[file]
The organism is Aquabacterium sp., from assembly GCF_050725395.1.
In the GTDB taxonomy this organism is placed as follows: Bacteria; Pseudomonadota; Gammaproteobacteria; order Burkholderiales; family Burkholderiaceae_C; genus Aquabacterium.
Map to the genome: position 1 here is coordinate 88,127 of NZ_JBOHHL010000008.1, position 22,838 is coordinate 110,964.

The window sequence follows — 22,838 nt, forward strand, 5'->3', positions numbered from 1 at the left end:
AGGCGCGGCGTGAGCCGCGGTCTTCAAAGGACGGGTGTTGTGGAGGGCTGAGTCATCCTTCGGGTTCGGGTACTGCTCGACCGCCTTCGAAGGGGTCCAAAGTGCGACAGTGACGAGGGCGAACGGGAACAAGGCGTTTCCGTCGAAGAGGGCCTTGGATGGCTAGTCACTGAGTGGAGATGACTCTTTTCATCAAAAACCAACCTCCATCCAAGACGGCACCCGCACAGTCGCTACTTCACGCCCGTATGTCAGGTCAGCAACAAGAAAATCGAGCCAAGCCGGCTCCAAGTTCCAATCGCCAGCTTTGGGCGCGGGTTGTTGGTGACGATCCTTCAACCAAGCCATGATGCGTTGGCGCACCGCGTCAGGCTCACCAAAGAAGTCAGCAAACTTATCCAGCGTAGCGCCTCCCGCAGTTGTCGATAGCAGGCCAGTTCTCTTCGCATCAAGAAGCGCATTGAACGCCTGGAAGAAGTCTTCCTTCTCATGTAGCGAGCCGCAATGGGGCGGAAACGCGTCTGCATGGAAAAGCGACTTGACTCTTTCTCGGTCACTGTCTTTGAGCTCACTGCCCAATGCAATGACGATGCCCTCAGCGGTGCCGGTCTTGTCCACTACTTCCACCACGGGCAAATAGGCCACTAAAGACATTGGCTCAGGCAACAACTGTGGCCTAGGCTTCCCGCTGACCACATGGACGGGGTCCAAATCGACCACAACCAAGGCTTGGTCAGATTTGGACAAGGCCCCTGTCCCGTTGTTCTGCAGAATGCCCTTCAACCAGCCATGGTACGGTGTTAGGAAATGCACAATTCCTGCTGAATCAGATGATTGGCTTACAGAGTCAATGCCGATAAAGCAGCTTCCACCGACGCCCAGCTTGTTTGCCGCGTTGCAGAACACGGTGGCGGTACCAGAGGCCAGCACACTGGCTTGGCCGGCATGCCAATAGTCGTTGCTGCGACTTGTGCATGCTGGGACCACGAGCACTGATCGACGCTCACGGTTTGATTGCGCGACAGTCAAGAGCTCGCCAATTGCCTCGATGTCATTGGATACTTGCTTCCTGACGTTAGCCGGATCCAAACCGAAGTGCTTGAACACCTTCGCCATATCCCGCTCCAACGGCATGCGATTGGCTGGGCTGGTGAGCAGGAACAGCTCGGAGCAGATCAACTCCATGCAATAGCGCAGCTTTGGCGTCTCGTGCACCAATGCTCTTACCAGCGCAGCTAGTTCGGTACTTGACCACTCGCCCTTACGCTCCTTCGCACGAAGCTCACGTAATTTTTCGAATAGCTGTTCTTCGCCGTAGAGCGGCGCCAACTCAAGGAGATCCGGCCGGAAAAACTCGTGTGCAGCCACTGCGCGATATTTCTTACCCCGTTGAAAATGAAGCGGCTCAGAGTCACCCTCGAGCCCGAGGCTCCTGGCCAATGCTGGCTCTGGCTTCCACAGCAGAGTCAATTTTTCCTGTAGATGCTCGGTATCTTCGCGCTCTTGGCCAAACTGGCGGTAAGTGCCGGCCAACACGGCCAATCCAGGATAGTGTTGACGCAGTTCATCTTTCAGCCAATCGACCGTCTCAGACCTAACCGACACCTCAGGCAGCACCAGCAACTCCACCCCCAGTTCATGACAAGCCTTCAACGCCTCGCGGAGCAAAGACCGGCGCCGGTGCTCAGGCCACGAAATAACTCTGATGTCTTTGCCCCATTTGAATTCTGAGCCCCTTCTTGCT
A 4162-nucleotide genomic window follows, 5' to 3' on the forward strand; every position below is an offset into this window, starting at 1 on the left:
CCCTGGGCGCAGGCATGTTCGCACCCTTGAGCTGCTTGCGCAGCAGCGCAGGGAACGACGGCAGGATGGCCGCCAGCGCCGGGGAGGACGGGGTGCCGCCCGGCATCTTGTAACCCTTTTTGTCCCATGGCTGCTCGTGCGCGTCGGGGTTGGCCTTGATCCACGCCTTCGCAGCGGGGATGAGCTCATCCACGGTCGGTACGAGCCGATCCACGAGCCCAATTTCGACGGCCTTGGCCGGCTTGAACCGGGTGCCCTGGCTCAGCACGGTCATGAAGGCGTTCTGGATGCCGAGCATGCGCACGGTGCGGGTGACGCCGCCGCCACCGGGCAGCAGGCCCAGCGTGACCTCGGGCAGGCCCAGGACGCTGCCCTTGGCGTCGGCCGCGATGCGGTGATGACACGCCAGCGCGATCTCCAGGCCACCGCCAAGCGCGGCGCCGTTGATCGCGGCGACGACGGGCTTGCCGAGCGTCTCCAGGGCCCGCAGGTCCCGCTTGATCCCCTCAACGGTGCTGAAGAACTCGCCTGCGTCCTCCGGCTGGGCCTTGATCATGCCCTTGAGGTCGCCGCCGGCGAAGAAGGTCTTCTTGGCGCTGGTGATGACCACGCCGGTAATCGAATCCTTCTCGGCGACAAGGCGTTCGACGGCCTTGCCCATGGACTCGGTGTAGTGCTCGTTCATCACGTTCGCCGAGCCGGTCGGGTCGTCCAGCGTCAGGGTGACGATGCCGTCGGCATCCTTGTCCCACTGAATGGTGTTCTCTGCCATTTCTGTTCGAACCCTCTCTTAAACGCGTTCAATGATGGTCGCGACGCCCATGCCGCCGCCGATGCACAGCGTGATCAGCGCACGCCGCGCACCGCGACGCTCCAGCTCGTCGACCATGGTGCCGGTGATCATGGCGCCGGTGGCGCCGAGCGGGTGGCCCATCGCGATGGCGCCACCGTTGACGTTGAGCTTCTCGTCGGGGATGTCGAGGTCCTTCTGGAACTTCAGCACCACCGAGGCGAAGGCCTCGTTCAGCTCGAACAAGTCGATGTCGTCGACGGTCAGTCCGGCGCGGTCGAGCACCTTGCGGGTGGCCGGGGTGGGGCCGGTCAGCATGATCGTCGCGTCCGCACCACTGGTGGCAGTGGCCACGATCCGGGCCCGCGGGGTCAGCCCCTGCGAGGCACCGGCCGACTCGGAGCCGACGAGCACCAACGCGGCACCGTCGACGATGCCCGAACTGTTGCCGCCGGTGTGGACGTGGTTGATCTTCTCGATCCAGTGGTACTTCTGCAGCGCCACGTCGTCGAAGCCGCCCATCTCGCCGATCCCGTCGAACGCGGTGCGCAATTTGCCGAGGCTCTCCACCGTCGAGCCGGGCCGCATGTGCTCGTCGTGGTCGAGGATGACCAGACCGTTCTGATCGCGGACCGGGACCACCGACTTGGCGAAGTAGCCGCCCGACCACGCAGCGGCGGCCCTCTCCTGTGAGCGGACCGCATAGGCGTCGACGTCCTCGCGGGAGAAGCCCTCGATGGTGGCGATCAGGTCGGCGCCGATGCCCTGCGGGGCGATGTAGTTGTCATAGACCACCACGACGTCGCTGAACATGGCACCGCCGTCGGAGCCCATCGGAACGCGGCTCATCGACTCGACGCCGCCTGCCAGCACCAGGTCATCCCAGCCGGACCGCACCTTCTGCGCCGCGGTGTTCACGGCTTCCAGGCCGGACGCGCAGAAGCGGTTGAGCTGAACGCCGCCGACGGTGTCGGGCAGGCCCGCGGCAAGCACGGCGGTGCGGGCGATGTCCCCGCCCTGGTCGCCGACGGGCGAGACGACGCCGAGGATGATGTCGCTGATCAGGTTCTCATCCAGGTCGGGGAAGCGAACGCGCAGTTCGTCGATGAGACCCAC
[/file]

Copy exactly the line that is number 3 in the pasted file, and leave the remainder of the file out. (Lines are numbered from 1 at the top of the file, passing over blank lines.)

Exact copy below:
Map to the genome: position 1 here is coordinate 88,127 of NZ_JBOHHL010000008.1, position 22,838 is coordinate 110,964.